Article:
With prospective hires unwilling or unable to fill that gap, the school district started the year in August with a shortage of 15 teachers. So, Washburn’s office hired 24 international teachers on work visas.
“As of today, we still probably have half of those needing to show up and we don’t have housing for them,” Washburn said. “We’re scrambling like crazy to figure out what we’re going to find for them.”
Some teachers are living with their parents, while others are commuting from Roswell and Hobbs. One teacher resigned after the start of the year because she couldn’t afford to live in Carlsbad, he said.
To make matters more complex, enrollment is up and is projected to continue increasing. Over the past 10 years, total enrollment has risen 19 percent to 7,051 students for elementary, middle school and high school. It’s projected to increase another 14 percent to 8,012 by 2023.
With all these dilemmas, what are the solutions and who’s providing them?
For some matters, the private sector has responded.
Hotel chains are putting in new locations. Just across the highway from an oil and gas summit taking place earlier this month, work crews were pouring concrete and building window framing for a new Hyatt hotel.
On the same day in the center of the city, dozens of workers were connecting air ducts and installing a deli counter inside a new Albertsons grocery store. Sticking to a fast-paced schedule, they operated numerous scissor lifts inside, and a telescoping forklift outside.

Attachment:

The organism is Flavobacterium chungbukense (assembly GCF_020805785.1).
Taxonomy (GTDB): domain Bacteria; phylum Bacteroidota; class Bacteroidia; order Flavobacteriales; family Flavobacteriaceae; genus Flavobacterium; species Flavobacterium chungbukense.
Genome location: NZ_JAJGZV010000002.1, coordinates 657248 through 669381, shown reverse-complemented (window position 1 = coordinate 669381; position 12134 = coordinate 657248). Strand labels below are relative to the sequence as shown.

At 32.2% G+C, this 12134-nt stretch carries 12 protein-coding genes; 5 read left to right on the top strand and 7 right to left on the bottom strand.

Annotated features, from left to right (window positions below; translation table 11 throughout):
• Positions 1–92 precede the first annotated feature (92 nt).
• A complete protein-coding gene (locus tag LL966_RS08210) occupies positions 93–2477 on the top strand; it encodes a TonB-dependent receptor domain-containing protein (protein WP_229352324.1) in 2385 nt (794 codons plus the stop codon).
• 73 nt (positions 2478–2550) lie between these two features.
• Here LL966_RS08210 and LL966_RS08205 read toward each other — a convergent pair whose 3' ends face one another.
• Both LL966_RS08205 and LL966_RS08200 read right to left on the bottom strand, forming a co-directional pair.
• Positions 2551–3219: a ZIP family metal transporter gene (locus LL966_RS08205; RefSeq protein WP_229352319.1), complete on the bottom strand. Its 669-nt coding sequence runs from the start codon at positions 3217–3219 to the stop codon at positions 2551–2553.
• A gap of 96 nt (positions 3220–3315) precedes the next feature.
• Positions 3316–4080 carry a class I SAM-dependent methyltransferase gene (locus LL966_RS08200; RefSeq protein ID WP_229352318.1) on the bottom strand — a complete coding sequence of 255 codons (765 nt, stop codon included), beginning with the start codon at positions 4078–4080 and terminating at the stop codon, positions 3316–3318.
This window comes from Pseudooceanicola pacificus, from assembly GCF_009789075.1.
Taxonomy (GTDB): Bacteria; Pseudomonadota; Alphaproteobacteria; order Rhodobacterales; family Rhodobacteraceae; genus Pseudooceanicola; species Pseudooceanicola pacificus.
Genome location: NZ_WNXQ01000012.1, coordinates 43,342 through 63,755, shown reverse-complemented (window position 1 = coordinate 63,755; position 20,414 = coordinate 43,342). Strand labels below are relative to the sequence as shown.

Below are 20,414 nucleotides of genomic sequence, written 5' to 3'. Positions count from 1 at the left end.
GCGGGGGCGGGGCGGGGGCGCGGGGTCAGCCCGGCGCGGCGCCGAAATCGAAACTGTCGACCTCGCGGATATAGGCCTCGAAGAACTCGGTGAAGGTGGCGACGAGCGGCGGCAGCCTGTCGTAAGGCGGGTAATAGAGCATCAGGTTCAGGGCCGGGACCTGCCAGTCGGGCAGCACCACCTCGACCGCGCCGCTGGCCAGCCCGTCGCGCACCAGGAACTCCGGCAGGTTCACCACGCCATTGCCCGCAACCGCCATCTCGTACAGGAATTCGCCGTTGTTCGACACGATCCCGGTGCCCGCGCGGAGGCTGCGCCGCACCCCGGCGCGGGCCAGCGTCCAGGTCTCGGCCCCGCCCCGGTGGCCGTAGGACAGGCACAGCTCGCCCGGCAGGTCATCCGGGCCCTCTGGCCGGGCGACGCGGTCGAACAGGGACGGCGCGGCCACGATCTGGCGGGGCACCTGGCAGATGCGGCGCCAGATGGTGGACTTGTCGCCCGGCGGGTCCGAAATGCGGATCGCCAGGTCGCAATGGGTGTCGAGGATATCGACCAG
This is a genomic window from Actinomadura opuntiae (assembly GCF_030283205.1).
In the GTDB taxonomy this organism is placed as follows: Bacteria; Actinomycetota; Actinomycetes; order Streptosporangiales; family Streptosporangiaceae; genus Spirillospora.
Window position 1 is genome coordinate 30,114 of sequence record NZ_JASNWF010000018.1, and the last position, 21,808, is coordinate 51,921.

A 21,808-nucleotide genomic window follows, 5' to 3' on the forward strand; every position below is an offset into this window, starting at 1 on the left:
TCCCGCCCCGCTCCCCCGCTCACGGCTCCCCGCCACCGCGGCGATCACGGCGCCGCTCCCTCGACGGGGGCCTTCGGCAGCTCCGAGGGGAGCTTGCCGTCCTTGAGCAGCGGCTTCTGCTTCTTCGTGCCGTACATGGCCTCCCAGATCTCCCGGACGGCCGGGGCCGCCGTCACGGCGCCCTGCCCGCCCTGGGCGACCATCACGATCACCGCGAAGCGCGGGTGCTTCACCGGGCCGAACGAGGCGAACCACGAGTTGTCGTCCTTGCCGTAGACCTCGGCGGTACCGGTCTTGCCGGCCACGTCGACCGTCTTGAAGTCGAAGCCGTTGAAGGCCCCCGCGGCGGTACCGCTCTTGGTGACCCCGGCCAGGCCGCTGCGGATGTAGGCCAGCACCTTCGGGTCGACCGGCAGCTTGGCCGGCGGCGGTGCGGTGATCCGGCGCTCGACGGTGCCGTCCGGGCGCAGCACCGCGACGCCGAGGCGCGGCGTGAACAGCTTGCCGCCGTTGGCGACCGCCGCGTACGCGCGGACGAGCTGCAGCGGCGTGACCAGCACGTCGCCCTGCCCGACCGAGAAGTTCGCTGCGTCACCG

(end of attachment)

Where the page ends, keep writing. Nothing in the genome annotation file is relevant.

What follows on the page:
In January, the company broke ground on the new, larger store right next to the old one, which will be demolished later in order to expand the parking lot. It will have new amenities such as a Starbucks, a dining area and a pizza oven, and the opening is already scheduled for next month.
“The oil workers love pizza,” store director David Beaty said, touring the construction site in a hard hat. “It’s going to sell out.”
The city of Carlsbad has drafted a plan to address as many of the problems as it can, including encouraging more housing development, investing in infrastructure and reducing traffic.
Deputy City Administrator John Lowe said several new housing projects are currently under construction, and “the challenge is to be able to get those done in a timely manner.”
As for the schools, there’s a plan to develop a 34-unit development that would house teachers at a subsidized cost. It’s a start, but it won’t be enough, the superintendent said, because there are around 74 teachers in Carlsbad near the age of retirement who will have to be replaced in the coming years.
Then, there’s the Permian Strategic Partnership, which advocates for, and in some cases invests in, projects aimed at addressing some of these problems.
The companies have contributed a total of $180 million that the group can spend over a five-year period, and company employees meet with city and county officials about the issues throughout the Permian.
The group has met with officials in Washington, D.C., Santa Fe and Austin, Texas, to advocate for more spending on roads; helped the state apply for federal grants; and helped fund a teacher housing subsidy in West Texas.
On Saturday, it announced a $10 million investment toward the construction of a new $50 million career technical education high school for Hobbs Municipal Schools. The new school will have a capacity of up to 700 students and will offer programs in oil and gas, information technology, construction, hospitality, manufacturing and transportation.
Still, it’s going to take a lot more investment and planning from all sides — public and private — to meet the demand.
“Our planning and engineering department is nonstop,” Hernandez said. “It’s just busy times.”